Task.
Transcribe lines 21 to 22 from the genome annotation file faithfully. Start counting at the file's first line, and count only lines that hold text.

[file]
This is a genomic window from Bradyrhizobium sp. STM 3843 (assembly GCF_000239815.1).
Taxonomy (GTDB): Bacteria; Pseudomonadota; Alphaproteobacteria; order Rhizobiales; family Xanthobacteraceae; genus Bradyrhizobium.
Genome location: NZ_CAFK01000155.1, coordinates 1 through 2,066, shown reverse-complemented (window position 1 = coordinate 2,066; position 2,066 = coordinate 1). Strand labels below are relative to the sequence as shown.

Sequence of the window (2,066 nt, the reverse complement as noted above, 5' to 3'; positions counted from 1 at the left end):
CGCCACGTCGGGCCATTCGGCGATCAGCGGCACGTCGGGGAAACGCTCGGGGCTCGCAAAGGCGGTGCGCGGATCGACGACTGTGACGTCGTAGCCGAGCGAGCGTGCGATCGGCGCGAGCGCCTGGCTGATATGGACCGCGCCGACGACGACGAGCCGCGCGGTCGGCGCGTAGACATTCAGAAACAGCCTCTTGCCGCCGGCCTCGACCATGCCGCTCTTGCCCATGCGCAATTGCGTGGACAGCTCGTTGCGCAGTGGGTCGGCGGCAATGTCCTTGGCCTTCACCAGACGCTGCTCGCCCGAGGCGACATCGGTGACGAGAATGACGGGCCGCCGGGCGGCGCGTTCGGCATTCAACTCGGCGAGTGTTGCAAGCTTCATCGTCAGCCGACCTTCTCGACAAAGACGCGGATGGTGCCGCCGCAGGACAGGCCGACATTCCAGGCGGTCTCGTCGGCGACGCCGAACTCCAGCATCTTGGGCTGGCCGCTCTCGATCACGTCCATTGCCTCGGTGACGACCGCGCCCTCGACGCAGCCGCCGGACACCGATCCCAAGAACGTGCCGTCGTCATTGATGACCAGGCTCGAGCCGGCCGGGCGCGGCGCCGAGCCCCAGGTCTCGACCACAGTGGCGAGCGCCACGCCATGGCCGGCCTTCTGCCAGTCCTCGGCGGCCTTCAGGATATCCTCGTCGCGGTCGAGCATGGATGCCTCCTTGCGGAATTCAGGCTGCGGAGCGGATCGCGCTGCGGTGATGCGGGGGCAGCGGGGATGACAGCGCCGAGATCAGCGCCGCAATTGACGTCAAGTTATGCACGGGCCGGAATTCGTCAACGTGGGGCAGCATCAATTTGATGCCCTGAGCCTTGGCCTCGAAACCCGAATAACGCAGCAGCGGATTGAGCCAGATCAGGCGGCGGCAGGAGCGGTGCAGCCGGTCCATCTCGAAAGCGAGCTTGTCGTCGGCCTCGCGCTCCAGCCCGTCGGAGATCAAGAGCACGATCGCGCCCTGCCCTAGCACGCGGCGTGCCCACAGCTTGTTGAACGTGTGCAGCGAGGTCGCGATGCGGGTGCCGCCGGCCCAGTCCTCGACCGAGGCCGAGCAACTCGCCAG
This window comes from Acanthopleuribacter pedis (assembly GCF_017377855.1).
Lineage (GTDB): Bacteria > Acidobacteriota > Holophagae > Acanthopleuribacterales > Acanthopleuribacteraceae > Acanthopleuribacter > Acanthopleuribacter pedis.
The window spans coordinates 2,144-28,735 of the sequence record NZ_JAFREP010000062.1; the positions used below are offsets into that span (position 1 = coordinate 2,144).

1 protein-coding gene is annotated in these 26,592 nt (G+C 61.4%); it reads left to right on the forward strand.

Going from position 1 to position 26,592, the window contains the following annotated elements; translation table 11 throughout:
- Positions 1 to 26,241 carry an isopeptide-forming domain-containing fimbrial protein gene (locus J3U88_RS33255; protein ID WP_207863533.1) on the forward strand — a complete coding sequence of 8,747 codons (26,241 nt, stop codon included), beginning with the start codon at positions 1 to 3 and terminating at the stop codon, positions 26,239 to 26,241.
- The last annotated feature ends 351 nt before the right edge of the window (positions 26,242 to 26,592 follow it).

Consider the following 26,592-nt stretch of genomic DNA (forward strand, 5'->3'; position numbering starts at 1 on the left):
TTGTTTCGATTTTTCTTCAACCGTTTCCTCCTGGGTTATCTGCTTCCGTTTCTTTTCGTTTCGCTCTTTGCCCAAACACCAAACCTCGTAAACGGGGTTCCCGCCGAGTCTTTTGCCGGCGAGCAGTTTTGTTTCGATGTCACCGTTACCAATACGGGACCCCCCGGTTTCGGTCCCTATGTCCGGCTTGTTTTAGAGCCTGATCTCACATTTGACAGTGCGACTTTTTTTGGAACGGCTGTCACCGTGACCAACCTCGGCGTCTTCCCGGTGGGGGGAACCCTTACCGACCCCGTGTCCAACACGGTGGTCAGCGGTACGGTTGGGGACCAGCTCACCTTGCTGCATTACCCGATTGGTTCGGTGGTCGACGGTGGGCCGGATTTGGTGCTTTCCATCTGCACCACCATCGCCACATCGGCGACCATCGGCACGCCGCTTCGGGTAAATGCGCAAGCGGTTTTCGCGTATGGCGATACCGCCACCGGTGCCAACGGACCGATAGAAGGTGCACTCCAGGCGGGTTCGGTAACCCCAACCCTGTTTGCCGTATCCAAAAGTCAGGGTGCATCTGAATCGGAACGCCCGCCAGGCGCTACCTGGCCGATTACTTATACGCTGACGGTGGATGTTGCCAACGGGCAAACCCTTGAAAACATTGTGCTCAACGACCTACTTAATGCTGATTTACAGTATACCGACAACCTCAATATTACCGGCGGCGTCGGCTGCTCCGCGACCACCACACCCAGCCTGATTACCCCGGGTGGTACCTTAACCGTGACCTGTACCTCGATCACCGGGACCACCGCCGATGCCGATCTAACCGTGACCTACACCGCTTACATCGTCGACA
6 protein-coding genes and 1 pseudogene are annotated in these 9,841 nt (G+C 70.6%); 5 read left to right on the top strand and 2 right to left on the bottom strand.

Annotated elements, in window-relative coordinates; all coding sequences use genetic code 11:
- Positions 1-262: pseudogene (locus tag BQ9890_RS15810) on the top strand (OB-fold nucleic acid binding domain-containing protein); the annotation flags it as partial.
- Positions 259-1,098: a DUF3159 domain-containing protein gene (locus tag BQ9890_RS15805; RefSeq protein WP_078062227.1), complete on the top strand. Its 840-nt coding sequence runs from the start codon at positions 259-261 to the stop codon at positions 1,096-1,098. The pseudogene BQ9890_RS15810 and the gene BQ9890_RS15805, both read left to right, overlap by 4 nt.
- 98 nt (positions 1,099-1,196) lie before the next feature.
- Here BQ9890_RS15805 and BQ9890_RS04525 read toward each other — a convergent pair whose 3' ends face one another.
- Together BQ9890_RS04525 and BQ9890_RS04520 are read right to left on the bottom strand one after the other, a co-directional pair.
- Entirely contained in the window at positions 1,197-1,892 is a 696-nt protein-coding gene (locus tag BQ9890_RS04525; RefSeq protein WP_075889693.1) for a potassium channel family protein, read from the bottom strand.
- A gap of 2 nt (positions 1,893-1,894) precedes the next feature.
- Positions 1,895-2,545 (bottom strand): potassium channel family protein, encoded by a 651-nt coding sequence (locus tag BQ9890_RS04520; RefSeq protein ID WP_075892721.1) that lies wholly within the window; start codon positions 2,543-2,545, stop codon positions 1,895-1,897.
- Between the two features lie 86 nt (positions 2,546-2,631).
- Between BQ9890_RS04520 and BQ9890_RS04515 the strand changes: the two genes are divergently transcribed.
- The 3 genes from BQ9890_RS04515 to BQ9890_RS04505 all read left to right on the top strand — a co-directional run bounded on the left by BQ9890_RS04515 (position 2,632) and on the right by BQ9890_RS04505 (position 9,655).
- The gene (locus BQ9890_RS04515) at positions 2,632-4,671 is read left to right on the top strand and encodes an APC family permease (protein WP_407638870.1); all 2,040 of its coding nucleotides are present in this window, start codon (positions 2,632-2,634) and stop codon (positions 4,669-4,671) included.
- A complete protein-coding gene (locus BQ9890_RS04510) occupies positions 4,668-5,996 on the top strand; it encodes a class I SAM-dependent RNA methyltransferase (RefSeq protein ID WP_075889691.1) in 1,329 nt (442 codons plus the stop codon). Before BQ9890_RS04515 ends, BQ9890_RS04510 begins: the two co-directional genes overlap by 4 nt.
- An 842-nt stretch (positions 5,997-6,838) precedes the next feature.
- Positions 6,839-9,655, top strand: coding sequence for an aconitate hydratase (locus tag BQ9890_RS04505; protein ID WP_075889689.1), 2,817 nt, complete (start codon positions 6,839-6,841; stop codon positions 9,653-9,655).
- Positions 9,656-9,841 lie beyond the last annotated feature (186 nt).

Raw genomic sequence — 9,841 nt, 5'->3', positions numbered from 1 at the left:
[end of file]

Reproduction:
- Together BQ9890_RS04525 and BQ9890_RS04520 are read right to left on the bottom strand one after the other, a co-directional pair.
- Entirely contained in the window at positions 1,197-1,892 is a 696-nt protein-coding gene (locus tag BQ9890_RS04525; RefSeq protein WP_075889693.1) for a potassium channel family protein, read from the bottom strand.